At several points we are plunged beneath the surface into the world of crayfish, dragonfly nymphs and trout. Hydrophone recordings always feel like eavesdropping on sounds that we as air-listeners weren’t designed to hear. They always take us into an unknowable place. We can picture the silver surface of the water undulating above us and the stone strewn bed beneath us.

There are many different facets to Esk, and it moves quickly between environments. On the moors insects buzz, in the trees birds call and in the fields cattle low balefully. We move on towards the sea, the natural direction of flow giving this work its linearity and purpose. The final sounds are deep water surges showing that the journey is complete and the Esk has been reclaimed by the sea.

As with all 3Leaves releases, Esk comes exquisitely packaged in a postcard sized cover depicting the river in winter. Snowblown trees and white banks speak equally of picturesque stillness and the harshness of nature. A fitting image.

What does a river mean?

According to Heraclitus it means change. In his words; ‘You can never step into the same river; for new waters are always flowing on to you’. Similarly, every time you listen to this piece by Craig Vear, expect something different being carried on the current.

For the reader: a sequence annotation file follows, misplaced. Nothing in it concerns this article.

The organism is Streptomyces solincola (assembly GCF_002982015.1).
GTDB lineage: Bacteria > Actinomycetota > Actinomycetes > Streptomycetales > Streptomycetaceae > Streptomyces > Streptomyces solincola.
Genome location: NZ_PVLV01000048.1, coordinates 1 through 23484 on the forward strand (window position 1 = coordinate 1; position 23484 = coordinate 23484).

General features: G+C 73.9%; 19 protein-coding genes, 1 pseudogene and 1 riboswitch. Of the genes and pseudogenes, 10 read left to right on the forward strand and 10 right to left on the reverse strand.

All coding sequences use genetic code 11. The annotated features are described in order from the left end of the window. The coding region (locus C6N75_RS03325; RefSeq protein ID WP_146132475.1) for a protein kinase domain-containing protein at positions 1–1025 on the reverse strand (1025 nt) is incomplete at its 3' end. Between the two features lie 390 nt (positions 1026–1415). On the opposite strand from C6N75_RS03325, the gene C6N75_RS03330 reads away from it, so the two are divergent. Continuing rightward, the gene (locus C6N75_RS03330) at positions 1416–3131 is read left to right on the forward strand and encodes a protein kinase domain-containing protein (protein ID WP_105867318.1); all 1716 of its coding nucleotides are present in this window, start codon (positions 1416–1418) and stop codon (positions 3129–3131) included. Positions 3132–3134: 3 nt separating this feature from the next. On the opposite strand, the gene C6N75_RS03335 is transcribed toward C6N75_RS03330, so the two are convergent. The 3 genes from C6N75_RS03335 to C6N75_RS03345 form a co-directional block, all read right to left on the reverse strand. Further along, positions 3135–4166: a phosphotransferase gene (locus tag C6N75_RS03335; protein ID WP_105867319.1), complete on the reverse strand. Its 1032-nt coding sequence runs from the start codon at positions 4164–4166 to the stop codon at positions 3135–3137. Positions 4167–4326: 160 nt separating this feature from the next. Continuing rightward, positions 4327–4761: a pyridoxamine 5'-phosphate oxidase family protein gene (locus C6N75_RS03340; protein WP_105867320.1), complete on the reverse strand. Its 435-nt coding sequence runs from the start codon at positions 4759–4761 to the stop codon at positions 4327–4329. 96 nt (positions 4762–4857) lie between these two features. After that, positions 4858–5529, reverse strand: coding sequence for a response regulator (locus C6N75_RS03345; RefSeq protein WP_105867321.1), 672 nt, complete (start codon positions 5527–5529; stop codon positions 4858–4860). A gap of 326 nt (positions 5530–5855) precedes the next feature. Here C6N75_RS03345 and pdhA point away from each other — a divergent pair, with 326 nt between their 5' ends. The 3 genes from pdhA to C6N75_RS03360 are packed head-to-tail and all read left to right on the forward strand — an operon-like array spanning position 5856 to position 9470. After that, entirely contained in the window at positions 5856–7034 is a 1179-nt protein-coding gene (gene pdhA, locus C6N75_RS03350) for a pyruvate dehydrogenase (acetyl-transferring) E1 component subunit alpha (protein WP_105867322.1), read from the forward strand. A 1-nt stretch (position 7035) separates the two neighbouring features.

3Leaves website

Monday 2 April 2012


There are two Wade's Stones still standing, one at East Barnby and one near Goldsborough. They are thought to be prehistoric in origin and the southern stone (East Barnby) has been associated with an Anglo Saxon inhumation. A spearhead has also been found there (Frank Elgee, Early Man on the North Yorks Moors, 1930).

Although only two remain today, it is claimed that there were at least four stones in the past. When the Reverend George Young spoke about them in his History of Whitby of 1817, he described the sites thus: 'A stone above East Barnby, which once had another near it, is said to mark out the grave of a giant called Wade; but that honour is assigned, by another tradition, to two similar pillars near Goldsborough, standing about 100 feet asunder'.

Two views of Wade's Stone (south) at Goldsborough
Sometime between February and March 2008 the East Barnby stone toppled over, probably due to centuries of cultivation around its base. However Tees Archaeology have recently erected it again. Both stones stand on working farms on agricultural land.

The fallen Wade's Stone (South) at East Barnby
Photo by David Raven 28.03.2008
As the stone appears today, thanks to the efforts of Tees Archaeology
The question of how the character Wade became so closely associated with this area is another story altogether. An interesting accountof Wade and his origins, beginning with the story of what occurred when the author Mike Haigh visited one of the sites, can be found here.